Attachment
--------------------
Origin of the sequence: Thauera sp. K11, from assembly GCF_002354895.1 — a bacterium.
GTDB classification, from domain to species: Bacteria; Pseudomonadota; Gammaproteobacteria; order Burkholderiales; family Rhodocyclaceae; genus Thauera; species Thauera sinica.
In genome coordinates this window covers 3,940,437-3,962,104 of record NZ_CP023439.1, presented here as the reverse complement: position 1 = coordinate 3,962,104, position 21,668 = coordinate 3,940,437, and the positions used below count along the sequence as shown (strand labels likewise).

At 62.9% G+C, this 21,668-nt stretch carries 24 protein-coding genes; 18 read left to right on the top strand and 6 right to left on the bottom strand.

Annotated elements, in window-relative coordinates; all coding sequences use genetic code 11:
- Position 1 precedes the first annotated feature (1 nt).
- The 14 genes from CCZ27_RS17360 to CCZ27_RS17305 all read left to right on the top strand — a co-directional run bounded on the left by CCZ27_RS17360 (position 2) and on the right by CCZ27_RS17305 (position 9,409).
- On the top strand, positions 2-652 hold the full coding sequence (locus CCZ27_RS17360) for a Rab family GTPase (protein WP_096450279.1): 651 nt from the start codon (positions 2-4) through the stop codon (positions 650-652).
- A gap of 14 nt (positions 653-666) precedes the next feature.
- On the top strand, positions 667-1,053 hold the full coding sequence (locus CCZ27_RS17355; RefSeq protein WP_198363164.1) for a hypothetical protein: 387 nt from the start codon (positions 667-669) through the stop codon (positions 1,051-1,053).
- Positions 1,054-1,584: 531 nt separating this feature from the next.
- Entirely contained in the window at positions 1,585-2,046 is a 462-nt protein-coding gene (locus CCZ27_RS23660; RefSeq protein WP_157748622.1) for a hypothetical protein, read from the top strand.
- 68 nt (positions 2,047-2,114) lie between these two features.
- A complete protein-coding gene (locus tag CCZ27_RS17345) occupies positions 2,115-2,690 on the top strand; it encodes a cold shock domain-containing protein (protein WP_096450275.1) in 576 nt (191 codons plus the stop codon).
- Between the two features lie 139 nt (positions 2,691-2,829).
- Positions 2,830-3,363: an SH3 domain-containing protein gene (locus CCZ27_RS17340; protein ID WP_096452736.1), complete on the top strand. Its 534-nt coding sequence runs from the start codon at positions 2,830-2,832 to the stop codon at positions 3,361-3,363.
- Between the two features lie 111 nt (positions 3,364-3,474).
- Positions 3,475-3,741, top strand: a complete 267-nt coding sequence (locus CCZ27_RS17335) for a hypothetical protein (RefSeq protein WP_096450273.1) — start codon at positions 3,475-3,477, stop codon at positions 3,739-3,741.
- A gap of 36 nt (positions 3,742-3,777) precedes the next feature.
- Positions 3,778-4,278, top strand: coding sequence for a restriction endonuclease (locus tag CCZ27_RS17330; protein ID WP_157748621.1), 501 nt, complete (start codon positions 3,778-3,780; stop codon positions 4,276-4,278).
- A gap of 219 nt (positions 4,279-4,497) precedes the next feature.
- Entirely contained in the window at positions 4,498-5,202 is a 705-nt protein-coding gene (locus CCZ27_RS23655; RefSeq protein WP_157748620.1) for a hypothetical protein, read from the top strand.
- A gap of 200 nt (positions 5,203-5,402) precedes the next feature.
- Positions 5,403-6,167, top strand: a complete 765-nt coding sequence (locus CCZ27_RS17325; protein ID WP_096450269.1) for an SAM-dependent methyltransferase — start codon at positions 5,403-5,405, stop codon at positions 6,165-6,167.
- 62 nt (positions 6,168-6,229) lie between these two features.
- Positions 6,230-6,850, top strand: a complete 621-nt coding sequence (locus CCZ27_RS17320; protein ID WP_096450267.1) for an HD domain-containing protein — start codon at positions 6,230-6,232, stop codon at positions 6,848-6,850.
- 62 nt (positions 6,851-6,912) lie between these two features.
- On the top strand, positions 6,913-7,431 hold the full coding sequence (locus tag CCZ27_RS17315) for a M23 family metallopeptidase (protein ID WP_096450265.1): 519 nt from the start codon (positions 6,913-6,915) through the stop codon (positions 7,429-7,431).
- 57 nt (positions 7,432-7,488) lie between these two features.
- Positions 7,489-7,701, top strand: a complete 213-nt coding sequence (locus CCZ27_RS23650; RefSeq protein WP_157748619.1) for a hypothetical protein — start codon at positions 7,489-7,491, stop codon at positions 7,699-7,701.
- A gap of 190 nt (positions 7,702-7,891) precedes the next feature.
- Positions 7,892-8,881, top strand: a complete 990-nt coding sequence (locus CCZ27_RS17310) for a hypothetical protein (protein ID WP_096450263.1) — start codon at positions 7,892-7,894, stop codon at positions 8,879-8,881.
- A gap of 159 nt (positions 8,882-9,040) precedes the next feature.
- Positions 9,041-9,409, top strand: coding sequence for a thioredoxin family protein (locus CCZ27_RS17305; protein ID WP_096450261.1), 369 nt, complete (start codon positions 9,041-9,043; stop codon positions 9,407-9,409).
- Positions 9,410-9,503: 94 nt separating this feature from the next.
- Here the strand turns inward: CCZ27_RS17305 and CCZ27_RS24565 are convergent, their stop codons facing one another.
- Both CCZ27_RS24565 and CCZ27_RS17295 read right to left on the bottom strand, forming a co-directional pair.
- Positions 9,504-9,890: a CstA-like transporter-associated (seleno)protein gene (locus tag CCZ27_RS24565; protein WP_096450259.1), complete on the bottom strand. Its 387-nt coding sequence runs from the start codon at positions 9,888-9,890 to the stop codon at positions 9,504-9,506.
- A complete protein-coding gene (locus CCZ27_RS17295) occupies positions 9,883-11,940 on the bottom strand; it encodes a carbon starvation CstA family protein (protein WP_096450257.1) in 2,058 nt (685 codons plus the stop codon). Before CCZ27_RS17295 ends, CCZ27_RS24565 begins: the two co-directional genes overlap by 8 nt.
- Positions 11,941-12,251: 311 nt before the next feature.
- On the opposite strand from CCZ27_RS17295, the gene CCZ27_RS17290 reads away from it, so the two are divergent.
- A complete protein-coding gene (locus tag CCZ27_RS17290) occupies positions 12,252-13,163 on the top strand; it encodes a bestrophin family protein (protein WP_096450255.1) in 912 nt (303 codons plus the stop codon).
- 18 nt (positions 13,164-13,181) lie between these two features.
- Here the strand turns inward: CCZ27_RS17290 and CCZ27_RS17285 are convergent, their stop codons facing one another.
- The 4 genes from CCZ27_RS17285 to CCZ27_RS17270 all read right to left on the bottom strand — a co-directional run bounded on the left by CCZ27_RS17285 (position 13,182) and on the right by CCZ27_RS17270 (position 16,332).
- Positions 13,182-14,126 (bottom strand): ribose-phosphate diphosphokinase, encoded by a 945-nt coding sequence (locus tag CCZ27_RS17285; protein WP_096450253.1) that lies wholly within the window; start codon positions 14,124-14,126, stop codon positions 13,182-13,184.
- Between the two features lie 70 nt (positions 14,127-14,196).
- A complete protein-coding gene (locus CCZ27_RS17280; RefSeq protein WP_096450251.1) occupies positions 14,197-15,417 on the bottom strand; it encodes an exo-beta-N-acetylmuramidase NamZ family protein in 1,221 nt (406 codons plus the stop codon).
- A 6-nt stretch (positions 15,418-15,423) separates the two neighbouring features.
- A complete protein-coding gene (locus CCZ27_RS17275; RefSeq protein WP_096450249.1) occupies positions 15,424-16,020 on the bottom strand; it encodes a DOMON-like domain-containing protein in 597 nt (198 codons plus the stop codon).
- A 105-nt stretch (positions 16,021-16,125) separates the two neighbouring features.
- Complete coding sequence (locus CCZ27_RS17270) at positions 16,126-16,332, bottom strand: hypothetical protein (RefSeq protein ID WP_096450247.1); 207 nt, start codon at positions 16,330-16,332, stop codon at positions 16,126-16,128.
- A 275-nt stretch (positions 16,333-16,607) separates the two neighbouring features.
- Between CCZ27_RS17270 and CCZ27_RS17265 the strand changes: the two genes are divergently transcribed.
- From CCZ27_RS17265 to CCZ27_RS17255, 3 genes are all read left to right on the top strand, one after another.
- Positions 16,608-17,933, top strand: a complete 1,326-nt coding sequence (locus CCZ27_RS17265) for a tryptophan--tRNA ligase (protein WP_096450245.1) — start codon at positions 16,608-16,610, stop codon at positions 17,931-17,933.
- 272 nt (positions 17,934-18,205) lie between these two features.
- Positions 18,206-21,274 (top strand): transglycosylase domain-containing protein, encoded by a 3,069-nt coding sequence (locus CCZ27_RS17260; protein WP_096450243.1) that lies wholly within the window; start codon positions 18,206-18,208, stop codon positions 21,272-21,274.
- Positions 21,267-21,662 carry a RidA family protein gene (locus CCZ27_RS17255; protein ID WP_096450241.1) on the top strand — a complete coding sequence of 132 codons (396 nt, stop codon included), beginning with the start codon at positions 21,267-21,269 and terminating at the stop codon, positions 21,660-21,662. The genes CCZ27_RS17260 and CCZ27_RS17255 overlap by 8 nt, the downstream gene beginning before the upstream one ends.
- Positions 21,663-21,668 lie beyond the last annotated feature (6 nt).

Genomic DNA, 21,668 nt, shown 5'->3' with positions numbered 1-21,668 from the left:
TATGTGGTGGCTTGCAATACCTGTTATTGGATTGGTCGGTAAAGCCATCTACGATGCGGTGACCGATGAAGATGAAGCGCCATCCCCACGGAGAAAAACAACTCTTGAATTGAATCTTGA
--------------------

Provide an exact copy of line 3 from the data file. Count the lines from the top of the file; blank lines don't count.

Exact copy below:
In genome coordinates this window covers 3,940,437-3,962,104 of record NZ_CP023439.1, presented here as the reverse complement: position 1 = coordinate 3,962,104, position 21,668 = coordinate 3,940,437, and the positions used below count along the sequence as shown (strand labels likewise).